detox tea health benefits
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Lose weight. Work out smarter. Cut back on the booze. Drink more water. Whatever your health-minded resolution is for 2019, sipping tea may be the secret weapon to sticking to it (especially if you’re trying to cut back after eating your way through the holidays).

While the Kardashians (and other reality stars you might have to Google) have been known to peddle detox teas like Fit Tea that claim to help you lose weight just by drinking the stuff, they’re not exactly substantiated by, you know, science. But various studies have shown that properties in teas (especially green and black) do possess a myriad of health benefits and when swapped out for your nightly glass of wine or your morning Frappuccino, won’t add up in the total calories column on your MyFitnessPal app as quickly. Here, just in time for National Tea Month (because what better ritual to adopt in the middle of winter than curling up with a cup of steaming goodness at some point in the day) some new ways you may not have considered to enjoy the ancient brew.

Black Tea

What It Does: Available in office kitchens everywhere and packing a milder caffeine punch than your afternoon triple espresso, black tea was recently found to help promote weight loss according to a study from UCLA. The study, conducted on mice, found that the polyphenols in black tea may stimulate the formation of short-chain fatty acids and the growth of gut bacterium, both of which may change the way energy is metabolised. Researchers postulated that the same effect would hold true for humans and, similar to green tea, may promote weight loss.

Try: Ajiri Kenyan Black Tea with Lemon. Scoring first place at the the North American Tea Championships, this simple black tea and lemon combination won’t have you jonesing for milk or cream.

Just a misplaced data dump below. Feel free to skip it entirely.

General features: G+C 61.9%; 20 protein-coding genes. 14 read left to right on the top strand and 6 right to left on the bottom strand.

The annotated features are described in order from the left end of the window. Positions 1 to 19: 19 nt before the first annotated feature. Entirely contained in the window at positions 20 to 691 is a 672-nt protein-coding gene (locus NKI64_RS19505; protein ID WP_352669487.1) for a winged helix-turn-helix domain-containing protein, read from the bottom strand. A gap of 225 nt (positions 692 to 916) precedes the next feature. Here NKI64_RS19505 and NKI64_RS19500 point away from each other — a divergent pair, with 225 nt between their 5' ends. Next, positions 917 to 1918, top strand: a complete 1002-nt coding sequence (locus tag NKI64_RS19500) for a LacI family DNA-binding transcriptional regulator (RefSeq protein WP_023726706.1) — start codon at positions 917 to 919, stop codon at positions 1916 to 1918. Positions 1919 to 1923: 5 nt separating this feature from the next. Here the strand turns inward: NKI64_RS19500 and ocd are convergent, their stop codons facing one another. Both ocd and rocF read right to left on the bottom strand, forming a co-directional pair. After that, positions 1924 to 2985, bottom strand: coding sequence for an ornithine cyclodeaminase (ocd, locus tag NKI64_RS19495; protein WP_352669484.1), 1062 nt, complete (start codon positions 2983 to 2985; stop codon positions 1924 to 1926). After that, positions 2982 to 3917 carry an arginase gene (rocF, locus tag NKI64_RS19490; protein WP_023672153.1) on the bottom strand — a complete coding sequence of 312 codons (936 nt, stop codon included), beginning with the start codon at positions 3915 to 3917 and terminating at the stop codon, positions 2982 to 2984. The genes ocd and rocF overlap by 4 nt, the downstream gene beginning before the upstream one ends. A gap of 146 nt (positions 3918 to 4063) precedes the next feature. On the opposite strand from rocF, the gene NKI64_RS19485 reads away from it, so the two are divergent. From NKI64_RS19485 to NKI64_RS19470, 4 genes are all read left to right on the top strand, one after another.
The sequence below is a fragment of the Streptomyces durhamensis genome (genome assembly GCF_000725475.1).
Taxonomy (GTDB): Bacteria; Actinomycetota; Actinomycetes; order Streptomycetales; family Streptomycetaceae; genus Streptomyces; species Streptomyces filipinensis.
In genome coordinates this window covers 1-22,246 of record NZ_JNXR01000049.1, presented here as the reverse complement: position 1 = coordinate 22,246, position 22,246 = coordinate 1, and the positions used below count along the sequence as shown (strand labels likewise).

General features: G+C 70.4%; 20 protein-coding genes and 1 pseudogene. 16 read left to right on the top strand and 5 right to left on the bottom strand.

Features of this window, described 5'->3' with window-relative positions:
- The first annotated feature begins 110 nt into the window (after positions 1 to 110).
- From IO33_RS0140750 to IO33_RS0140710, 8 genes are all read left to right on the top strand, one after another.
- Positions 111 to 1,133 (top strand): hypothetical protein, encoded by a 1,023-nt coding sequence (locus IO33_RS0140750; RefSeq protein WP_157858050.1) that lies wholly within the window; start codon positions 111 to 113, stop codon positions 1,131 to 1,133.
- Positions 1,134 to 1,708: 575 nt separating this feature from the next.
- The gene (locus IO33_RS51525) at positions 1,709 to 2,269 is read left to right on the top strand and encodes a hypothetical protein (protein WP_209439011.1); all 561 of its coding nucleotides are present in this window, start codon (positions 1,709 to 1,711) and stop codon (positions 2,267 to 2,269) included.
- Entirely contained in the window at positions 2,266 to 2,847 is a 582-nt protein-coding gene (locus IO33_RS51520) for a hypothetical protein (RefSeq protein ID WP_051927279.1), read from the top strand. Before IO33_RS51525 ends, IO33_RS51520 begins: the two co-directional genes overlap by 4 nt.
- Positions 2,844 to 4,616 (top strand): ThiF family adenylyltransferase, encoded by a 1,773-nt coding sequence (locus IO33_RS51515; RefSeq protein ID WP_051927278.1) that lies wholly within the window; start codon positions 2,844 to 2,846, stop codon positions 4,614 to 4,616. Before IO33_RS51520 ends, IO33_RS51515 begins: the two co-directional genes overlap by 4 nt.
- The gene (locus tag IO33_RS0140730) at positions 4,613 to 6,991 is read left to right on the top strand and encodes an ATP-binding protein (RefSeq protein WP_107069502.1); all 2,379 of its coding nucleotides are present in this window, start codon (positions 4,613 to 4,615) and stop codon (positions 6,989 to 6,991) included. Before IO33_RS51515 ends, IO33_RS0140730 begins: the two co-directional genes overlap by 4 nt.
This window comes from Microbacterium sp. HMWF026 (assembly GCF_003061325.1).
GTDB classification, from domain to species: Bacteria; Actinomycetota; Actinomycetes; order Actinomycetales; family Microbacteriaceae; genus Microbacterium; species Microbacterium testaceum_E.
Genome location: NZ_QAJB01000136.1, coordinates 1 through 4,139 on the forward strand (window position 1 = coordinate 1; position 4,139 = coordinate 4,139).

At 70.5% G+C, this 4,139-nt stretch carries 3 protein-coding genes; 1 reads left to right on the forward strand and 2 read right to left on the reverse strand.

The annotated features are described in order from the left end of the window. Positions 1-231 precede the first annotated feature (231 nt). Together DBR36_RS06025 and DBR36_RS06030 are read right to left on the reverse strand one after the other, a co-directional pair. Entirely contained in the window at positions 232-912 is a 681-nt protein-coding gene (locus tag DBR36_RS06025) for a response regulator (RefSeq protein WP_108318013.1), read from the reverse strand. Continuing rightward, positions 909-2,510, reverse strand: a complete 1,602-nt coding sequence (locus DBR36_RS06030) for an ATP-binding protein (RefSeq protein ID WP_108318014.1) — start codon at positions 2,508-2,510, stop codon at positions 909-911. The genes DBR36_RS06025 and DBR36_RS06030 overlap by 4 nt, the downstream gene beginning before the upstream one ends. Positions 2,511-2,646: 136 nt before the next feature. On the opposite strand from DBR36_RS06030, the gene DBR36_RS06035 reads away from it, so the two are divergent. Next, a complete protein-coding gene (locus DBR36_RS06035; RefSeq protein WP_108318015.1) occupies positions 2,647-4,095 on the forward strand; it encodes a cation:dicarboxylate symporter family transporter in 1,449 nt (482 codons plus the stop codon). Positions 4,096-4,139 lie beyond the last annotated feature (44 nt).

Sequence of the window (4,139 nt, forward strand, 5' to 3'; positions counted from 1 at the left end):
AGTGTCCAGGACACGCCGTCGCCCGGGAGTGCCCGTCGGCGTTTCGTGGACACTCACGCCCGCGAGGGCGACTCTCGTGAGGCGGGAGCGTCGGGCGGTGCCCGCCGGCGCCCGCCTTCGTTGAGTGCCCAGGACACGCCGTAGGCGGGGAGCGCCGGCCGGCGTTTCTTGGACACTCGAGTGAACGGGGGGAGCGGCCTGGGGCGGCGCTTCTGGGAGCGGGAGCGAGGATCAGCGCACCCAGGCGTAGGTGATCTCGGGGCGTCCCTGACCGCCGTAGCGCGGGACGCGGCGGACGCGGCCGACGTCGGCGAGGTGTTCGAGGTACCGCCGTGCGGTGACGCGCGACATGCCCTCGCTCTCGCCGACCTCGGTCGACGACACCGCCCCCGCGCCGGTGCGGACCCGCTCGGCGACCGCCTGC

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For all your tea making needs.
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Green Tea

green tea health benefits

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What It Does: In addition to promoting weight loss and speeding up your metabolism, green tea breaks up potentially dangerous protein plaques found in blood vessels, helping to prevent heart attacks, according to new research by the British Heart Foundation. This is in addition to previously proven benefits of green tea, including potentially reducing the risk of lung cancers.

Try: MeiMei Fine Tea Chinese Loose Leaf Tea. This loose leaf tea won second place at the 2018 Global Tea Championship and was a tribute tea during the Qing dynasty. Brewing straight from the leaves brings out the grassy flavor of the brew but know that you’ll need a loose leaf tea pot like this one.

Golden Latte

What It Does: Don’t let the “latte” in the name fool you. Known as “haldi doodh” in Southeast Asia, this blend of turmeric, non-dairy milk (almond milk or coconut milk), and sometimes a blend of green tea as well, depending on the recipe, is an indulgent morning sipper you can feel good about. “Even one dose of turmeric can boost your attention and retention levels,” says Kelly Brogan, M.D.,  author of “A Mind of Your Own” and a holistic psychiatrist in Manhattan.

Try: This winter, Peet’s Coffee is hopping on the turmeric trend for the second year in a row, offering three turmeric lattes. For those who want to sip the brew at home, it’s easy to find recipes based on your personal taste for turmeric, or you can jumpstart the process with a turmeric latte mix.

Pu-Erh Tea

What It Does: This caffeinated tea from the southwestern region of China is fermented, then stored. Fermented tea may make you think of kombucha, but this tea is usually served hot. While the taste is a bit…well, musty, the pros, which include potential cholesterol reduction and increased mental alertness, may make learning to appreciate its quirky flavor worth it.

Try: Organic Pu erh Tea is a brewed tea option that can be served iced or hot, and can be a good intro to this super tea. Taste not your cup of, um, tea? A butter pecan version—complete with butter pecan pieces in the brew—adds some sweetness and might help you with leftover sugar cravings from December.

Wakoucha Tea

What It Does: In Japanese, wakoucha is translated to “red tea.” However, this caffeinated type of  tea is actually a type of black tea, with similar benefits. If you’ve always been tepid on traditional black tea, you may appreciate the depth of flavor of wakoucha, which has quite a different taste than black teas from China or Japan. The flavor may have notes of chocolate and cinnamon, and the color has red overtones.

Try: Nippon Cha Satsuma Koucha. A loose leaf tea manufactured in Japan for the past 400 years, this certified organic blend has notes of peach, pear, chocolate, and cinnamon.  

Related Video: Find Serenity in the Oldest Japanese Tea Garden in America

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